Toward the end of our trip I ingested a toxin from a local fish. I had an upset stomach for a few days and decreased energy intermittently. I got into the ocean water one day when my energy was particularly low (no good sitting in our rental cottage!) and felt a surge of happiness, wellness and a spike in energy. Amazing!

(By the way, if you ever have food poisoning that affects your bowels, I recommend this. I didn’t have activated charcoal with me, so instead I increased my zinc and took the above linked-to prebiotic, excellent for colon health, the immune system and gut healing. I didn’t figure out the cause of my tummy trouble right away, but once I did and treated it, my bowels improved dramatically from that point on, and I was fully well quickly.)

What does the ocean provide that vitamin D from the sun does not?

Ocean water is mineral rich. It contains calcium, magnesium, sodium, chloride, sulfate and potassium. (The practice of

Benefits of Sea and Sun for Autoimmune Conditions

An 18th-century British physician named Richard Russell popularized the use of sea water therapy.

intentionally swimming in mineral-rich water is called balneotherapy.) The sea heightens circulation and the immune system.

Our pores are opened, too, allowing our bodies to absorb trace elements and to usher out toxins. Even inhaling the sea mist is beneficial, as it contains negative ions. (source) Negative ions help our bodies to absorb more oxygen; and they help regulate seratonin levels. Yes, I slept beautifully during our travels!

The sea is also rich in iodine, a supplement my body responds well to, and one that helps to regulate the thyroid. I have Hashimoto’s; so for me especially, ocean water may be powerfully balancing and energizing. (source)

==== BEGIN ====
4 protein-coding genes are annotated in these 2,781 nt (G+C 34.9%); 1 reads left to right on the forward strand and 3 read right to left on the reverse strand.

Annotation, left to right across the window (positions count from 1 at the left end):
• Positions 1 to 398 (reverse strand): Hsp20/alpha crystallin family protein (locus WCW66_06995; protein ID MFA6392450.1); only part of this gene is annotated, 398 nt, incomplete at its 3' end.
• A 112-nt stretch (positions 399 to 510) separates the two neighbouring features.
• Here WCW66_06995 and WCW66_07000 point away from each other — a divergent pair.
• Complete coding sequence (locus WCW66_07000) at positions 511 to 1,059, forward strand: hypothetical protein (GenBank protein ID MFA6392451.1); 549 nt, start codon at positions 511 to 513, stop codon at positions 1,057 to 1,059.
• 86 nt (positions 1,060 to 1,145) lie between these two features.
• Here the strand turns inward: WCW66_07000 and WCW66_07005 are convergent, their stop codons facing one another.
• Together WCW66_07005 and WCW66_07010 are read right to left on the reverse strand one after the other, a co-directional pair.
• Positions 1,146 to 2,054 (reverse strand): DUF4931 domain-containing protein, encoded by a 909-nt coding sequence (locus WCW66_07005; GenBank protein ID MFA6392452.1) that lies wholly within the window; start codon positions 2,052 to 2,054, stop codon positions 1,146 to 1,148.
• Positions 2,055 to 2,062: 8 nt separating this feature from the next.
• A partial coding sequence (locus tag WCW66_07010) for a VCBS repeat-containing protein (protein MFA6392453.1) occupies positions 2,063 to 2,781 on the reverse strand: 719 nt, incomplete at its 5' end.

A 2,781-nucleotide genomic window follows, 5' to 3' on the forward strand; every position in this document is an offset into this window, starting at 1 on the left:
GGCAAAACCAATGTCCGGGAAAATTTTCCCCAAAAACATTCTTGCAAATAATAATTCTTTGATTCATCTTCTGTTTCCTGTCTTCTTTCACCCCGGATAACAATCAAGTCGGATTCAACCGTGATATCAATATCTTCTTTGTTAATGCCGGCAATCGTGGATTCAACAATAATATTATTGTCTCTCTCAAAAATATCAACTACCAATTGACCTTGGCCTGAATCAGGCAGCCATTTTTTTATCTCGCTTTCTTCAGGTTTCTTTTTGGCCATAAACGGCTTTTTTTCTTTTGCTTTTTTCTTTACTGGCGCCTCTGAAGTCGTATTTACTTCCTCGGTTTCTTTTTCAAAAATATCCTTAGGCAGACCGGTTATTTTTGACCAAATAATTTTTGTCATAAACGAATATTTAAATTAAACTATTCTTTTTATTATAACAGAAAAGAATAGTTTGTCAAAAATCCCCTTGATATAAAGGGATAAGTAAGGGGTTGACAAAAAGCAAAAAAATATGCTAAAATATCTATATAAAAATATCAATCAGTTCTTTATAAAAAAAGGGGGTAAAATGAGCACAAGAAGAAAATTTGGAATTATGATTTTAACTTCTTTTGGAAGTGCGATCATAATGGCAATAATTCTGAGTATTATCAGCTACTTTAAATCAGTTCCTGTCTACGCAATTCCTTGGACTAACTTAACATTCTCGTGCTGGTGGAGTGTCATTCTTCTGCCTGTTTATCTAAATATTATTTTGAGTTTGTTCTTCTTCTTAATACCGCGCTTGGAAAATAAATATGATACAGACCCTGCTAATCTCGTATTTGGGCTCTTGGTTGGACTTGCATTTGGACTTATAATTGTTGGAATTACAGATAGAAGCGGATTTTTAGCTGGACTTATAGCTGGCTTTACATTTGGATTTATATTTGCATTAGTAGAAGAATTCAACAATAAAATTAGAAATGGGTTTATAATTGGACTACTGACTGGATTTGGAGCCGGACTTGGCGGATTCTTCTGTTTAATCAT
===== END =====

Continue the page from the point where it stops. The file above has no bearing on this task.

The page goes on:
What about swallowing small amounts of ocean water? Yes, it’s beneficial! Swimming will quickly get you coughing up phlegm. And any ingested water is great at cleaning toxins from the colon. (source and source)

The ocean and swimming also stimulate the parasympathetic nervous system, resulting in a calm state, efficient organ function and a healthy brain-gut connection!

As aforementioned, traveling to a tropical, sunny location invites low stress and an active lifestyle. These factors add to the benefits that are already being provided from the sun and ocean, contributing to proper detoxification and overall wellness. And living near the coast has been proven to increase physical activity. (source)

In conclusion, what health issues and autoimmune symptoms were affected by our exposure to sun and sea?

  • food sensitivities
  • eczema
  • stomach aches/poor digestion
  • food borne illness
  • low energy
  • thyroid regulation
  • detoxification
  • sleep

Leading health websites tell us, “Autoimmune diseases are chronic conditions with no cure. Treatment involves attempts to control the process of the disease and to decrease the symptoms, especially during flare-ups.” Ironically, limiting sun exposure is one of several medical recommendations for controlling the disease. (source) While the sun and surf did not cure me, my exposure to nature improved my symptoms and overall feeling of well-being.

I’d like to hear from you. What have your healing experiences been from sand, sun and surf?

  • Renee Kohley